Jack Gerard's remarks on shale energy's importance to Ohio jobs
May 24, 2017
As prepared for delivery
Good morning everyone.
API is proud to work with partners like RealClearPolitics to bring important policy conversations to key states – where the impacts of DC policies are felt.
This morning, we’ll hear from a number of distinguished guests regarding the benefits that increased domestic energy production (and with it lower energy prices for consumers) mean for businesses, communities.
Our nation's continued energy renaissance is about more than leading the world in the production of natural gas, oil and refined product. It is larger than becoming a more energy self-sufficient nation and becoming a positive force in the world energy market.
Or even, becoming a world-leader in environmental improvement thanks to abundant supplies of affordable domestically produced clean burning natural gas.
All of these accomplishments are in addition to the economic opportunity, job creation and lower energy costs for families as a direct result of the vast energy resources unlocked by innovations in hydraulic fracturing and horizontal drilling.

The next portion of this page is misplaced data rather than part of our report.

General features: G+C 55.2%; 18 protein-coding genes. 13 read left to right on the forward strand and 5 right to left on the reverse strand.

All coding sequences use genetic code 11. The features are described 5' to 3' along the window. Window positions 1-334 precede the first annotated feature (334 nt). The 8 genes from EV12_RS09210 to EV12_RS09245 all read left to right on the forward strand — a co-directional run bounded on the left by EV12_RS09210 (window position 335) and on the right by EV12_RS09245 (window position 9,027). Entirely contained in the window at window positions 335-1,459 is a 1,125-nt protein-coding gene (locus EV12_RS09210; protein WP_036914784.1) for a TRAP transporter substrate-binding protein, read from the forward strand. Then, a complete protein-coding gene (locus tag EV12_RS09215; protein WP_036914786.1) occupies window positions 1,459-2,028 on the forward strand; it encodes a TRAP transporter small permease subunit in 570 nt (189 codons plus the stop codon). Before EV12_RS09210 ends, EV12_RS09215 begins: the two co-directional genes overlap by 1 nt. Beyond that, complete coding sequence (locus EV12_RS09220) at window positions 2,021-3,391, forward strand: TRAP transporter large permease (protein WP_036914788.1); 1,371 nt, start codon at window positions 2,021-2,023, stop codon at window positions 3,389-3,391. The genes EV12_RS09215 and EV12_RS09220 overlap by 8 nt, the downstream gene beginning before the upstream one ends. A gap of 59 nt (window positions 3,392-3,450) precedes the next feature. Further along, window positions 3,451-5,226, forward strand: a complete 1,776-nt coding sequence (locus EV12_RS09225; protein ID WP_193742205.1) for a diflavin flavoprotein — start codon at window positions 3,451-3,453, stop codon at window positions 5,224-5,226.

Today, Ohio plays a significant role in the 21st-century energy revolution. Ohio ranks ninth in natural gas production and seventh in crude oil refining capacity. In fact, natural gas production from the Utica Shale formation was almost 19 times greater in 2016 than 2011 according to the EIA.
And according to a 2012 ICF study, for every additional billion cubic feet per day of natural gas produced, approximately 13,000 direct and indirect jobs are created.
ICF’s estimates are in line with the latest Ohio Department of Jobs and Family Services Quarterly Shale Report, that shows employment in core and ancillary shale-related industries account for more than 192,000 jobs and nearly 14,000 shale-related business establishments across Ohio.
Ohio’s growth as an energy producer has meant the return of thousands of well-paying jobs throughout the state and across the skills continuum. The average salary in Ohio is a little more than $47,000 per year. The average oil and refining sector salary is almost $76,000 per year.
In Ohio and across the nation, affordable, reliable and abundant domestically produced natural gas is helping to bring back manufacturers. A 2015 study by the Boston Consulting Group estimates that American manufacturing costs are now 10 to 20 percent lower than those in Europe and could be 2 to 3 percent lower than in China by 2018, an important competitive advantage.
And despite the fact that natural gas production has soared and so has its use by businesses, residences and electricity suppliers, carbon and other greenhouse gas emissions continue to decline steadily, proof that we can produce and use more energy and have a cleaner environment.
In fact, government data show that U.S. carbon emissions from power generation in 2016 were at their lowest levels in nearly 30 years, largely as a result of increased use of natural gas in electricity generation.
In fact, the growing use of natural gas in power generation accounts for 60 percent of the power-related CO2 emissions reductions since 2005.